I meet a lot of creative and entrepreneurial folks. Many people come to me with the same question:
“I’ve got this great idea that I want to turn into a [book, product, business] and I need help with it. But I’m worried that if I tell anyone about it, they’ll steal the idea from me. It’ll end up getting [published, made, built] by someone else. What can I do?”
How to share your idea and protect it at the same time is a common problem.
There is a legal document known as a Non-Disclosure Agreement that you can ask someone to sign before you share your idea with them. In that contract, they agree to keep your idea a secret, not share it, or use it.
This Non-Disclosure Agreement form (click to download) can be used to protect your valuable ideas and trade secrets.
Once signed, it is a contract between two people, or companies, who want to explore the possibility of doing business together and need to share secret or sensitive information with the other without fear that the other will use the idea or information being shared.
The problem with NDAs is that many folks won’t even consider signing them (too full of legalese), especially if you’re asking for their help for free.
If you are hiring someone to help you, an editor, a graphic designer or a vendor for example, they would probably agree to non-disclosure of your idea. Those are the kind of people you can generally trust not to take your idea in the first place. It would damage their professional reputation if they were accused of stealing someone else’s ideas.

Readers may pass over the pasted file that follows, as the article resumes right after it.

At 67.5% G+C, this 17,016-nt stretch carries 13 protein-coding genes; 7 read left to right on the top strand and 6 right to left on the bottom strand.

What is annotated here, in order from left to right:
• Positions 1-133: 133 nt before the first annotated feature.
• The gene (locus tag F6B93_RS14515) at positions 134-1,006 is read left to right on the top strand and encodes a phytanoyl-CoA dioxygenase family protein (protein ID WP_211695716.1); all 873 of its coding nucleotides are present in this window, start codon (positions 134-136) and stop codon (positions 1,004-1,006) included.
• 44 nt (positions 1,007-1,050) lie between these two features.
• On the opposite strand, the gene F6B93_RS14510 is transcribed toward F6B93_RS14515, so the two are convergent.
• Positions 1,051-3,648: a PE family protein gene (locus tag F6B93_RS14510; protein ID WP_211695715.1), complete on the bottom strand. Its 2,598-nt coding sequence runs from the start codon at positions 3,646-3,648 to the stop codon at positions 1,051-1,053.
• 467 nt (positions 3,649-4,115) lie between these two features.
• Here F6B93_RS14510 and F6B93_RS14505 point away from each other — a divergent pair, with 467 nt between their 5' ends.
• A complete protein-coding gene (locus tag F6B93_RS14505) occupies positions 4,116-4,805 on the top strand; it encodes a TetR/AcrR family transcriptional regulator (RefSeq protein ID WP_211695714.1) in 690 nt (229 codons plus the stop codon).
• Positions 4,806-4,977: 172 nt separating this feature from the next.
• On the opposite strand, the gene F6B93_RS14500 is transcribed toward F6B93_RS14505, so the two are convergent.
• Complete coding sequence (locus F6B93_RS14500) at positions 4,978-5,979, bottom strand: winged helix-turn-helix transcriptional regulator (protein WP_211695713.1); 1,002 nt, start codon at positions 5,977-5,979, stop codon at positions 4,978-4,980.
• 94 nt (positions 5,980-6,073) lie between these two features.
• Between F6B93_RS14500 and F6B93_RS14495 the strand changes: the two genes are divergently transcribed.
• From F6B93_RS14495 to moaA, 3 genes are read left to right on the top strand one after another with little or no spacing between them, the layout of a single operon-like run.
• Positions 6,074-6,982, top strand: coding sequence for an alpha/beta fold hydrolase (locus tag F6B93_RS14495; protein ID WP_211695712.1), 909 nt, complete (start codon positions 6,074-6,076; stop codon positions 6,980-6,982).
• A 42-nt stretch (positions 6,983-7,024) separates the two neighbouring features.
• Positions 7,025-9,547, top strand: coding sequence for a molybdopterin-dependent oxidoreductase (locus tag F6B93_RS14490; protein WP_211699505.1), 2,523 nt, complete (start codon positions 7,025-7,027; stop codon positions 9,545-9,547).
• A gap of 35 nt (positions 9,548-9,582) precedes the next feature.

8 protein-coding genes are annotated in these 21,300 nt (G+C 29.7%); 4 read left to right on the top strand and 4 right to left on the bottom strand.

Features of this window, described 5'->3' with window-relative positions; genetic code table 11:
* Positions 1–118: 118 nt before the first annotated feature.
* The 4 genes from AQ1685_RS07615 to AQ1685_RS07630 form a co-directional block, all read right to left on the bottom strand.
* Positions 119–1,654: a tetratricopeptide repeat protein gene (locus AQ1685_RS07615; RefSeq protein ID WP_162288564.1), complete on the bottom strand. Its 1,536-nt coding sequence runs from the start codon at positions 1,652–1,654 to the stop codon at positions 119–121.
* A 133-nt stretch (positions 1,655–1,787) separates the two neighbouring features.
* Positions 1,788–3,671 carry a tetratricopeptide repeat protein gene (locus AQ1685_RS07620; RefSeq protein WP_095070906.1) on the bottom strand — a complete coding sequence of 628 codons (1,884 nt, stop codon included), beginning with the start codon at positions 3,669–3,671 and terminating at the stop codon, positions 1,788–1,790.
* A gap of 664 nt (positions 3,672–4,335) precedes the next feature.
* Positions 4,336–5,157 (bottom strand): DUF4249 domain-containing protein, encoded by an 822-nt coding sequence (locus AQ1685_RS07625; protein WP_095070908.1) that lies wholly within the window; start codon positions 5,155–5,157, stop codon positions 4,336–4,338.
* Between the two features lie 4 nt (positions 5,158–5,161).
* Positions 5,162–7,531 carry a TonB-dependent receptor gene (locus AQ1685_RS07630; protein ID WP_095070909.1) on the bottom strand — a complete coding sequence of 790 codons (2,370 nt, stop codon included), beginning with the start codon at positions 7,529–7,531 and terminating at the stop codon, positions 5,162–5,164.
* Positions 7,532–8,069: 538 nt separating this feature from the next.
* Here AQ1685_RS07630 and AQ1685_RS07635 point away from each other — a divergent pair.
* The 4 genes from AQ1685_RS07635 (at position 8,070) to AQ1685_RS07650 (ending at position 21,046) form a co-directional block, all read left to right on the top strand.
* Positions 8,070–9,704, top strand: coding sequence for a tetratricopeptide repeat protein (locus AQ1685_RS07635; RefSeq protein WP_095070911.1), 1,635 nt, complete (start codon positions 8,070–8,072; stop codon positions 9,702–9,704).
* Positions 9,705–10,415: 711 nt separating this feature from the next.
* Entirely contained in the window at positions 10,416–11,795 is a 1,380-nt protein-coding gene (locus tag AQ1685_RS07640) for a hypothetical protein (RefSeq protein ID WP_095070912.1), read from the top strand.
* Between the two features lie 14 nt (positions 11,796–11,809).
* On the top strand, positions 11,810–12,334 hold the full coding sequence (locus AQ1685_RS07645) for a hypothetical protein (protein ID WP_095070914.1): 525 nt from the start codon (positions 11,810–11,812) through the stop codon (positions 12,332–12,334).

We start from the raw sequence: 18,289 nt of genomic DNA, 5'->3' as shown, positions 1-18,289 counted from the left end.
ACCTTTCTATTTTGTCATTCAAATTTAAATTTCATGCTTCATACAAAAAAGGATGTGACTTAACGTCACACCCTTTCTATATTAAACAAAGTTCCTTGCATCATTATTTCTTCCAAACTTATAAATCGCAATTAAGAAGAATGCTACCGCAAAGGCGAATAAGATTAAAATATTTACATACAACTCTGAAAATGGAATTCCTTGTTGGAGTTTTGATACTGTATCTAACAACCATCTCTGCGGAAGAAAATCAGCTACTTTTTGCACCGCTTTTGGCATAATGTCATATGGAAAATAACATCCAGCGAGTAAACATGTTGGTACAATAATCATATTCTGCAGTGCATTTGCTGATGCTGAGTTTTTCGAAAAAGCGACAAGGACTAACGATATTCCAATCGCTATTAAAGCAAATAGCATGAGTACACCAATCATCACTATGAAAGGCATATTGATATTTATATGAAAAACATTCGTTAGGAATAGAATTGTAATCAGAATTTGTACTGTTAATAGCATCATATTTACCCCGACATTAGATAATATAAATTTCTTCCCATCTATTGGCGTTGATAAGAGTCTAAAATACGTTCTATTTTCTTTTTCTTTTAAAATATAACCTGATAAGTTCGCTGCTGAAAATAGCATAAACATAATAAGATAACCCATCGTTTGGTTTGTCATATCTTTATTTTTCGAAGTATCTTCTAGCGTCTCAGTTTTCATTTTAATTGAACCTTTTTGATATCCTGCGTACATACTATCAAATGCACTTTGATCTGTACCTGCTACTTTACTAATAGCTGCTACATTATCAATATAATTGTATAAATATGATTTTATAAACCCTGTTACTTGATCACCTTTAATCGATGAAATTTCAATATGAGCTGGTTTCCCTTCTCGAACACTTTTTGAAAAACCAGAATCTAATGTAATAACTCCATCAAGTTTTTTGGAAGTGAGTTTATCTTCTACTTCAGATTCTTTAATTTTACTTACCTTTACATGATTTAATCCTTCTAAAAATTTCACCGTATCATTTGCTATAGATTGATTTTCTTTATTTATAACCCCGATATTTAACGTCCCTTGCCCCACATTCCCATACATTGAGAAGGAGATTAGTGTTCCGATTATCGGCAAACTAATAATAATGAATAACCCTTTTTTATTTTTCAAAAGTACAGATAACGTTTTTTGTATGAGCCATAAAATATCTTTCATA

Know Who You Are Working With
In the early stages of a creative or business idea, if the person or company you’re dealing with will not sign a non-disclosure agreement and you still want to share with them, the key is to make sure that the people you are asking for help are trustworthy. I know that’s a hard thing to determine, but most relationships are based on trust.
So, build a relationship before you share your ideas. Know who you are working with. Trust can be stronger than a contract.
Feel free to download and customize this form to fit the needs of your particular situation.
This form is for educational purposes only and is not legal advice for you specifically.
For continuing access to useful, actionable and affordable legal information for creative professionals, be sure to sign up for the Rip-Off Protection Report for Creative Professionals.
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